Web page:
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Thread: When does romance become erotica?

  1. #26
    practical experience, FTW Noizchild's Avatar
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    When your sex scenes get hotter and people can see them.
    "You ask me what I thought about
    Before we were lovers.
    The answer is easy.
    Before I met you
    I didn't have anything to think about."

  2. #27
    New Fish; Learning About Thick Skin
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    This post helped alot! I feeling its a rather grey area, I am at an impasse as to label what I have been working on Romance or Erotica. This helps find what genre would best fit it.

  3. #28
    Thick Skin Pre-Installed Zombie Fraggle's Avatar
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    Quote Originally Posted by Noizchild View Post
    When your sex scenes get hotter and people can see them.
    I disagree.

    Scorching hot sex scenes written in graphic, explicit terms can still be in a Romance (capitalized to indicate genre rather than a plot element) novel as long as the requisite structure of Romance is present: individuals 1) fall in love and struggle to overcome some obstacle in order to stay together, and 2) are happy and looking forward to a future together at the conclusion of the story. The presence of panty-melting, toe-curling, explicitly written sex (even lots and lots of it) does not make it any less a Romance. It's simply sub-categorized as an Erotic Romance. Still a Romance.

    Contrast with Erotica, where the sex (not the relationship) is the core of the story as part of the protagonist's personal journey, and the people having sex don't even have to like each other if that serves the narrative.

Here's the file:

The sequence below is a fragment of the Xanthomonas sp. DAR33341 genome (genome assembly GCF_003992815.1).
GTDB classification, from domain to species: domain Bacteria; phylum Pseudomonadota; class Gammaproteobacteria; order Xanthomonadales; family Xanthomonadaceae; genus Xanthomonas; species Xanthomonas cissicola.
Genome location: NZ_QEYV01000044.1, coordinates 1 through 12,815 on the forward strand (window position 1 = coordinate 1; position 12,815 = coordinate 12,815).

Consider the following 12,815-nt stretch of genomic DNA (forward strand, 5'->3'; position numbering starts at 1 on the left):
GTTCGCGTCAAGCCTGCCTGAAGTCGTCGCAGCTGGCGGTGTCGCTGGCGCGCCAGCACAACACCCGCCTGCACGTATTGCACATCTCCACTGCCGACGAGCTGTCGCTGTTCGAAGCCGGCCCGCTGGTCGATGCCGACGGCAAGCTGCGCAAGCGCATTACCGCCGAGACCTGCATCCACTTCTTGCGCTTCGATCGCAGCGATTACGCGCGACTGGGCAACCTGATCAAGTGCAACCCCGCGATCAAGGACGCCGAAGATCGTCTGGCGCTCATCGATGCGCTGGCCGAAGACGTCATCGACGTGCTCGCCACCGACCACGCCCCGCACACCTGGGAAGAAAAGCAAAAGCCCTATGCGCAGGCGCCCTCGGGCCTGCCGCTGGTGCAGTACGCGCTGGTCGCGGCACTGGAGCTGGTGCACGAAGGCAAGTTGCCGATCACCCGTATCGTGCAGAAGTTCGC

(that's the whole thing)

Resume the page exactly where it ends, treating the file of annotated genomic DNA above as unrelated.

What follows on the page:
4. #29
    practical experience, FTW Noizchild's Avatar
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    Quote Originally Posted by Zombie Fraggle View Post
    I disagree.

    Scorching hot sex scenes written in graphic, explicit terms can still be in a Romance (capitalized to indicate genre rather than a plot element) novel as long as the requisite structure of Romance is present: individuals 1) fall in love and struggle to overcome some obstacle in order to stay together, and 2) are happy and looking forward to a future together at the conclusion of the story. The presence of panty-melting, toe-curling, explicitly written sex (even lots and lots of it) does not make it any less a Romance. It's simply sub-categorized as an Erotic Romance. Still a Romance.

    Contrast with Erotica, where the sex (not the relationship) is the core of the story as part of the protagonist's personal journey, and the people having sex don't even have to like each other if that serves the narrative.
    But what if it's both?
    "You ask me what I thought about
    Before we were lovers.
    The answer is easy.
    Before I met you
    I didn't have anything to think about."

  5. #30
    Thick Skin Pre-Installed Zombie Fraggle's Avatar
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    Quote Originally Posted by Noizchild View Post
    But what if it's both?
    What if it's both what? I'm not sure what you're asking.

  6. #31
    practical experience, FTW Noizchild's Avatar
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    Quote Originally Posted by Zombie Fraggle View Post
    What if it's both what? I'm not sure what you're asking.
    Erotica and romance.
    "You ask me what I thought about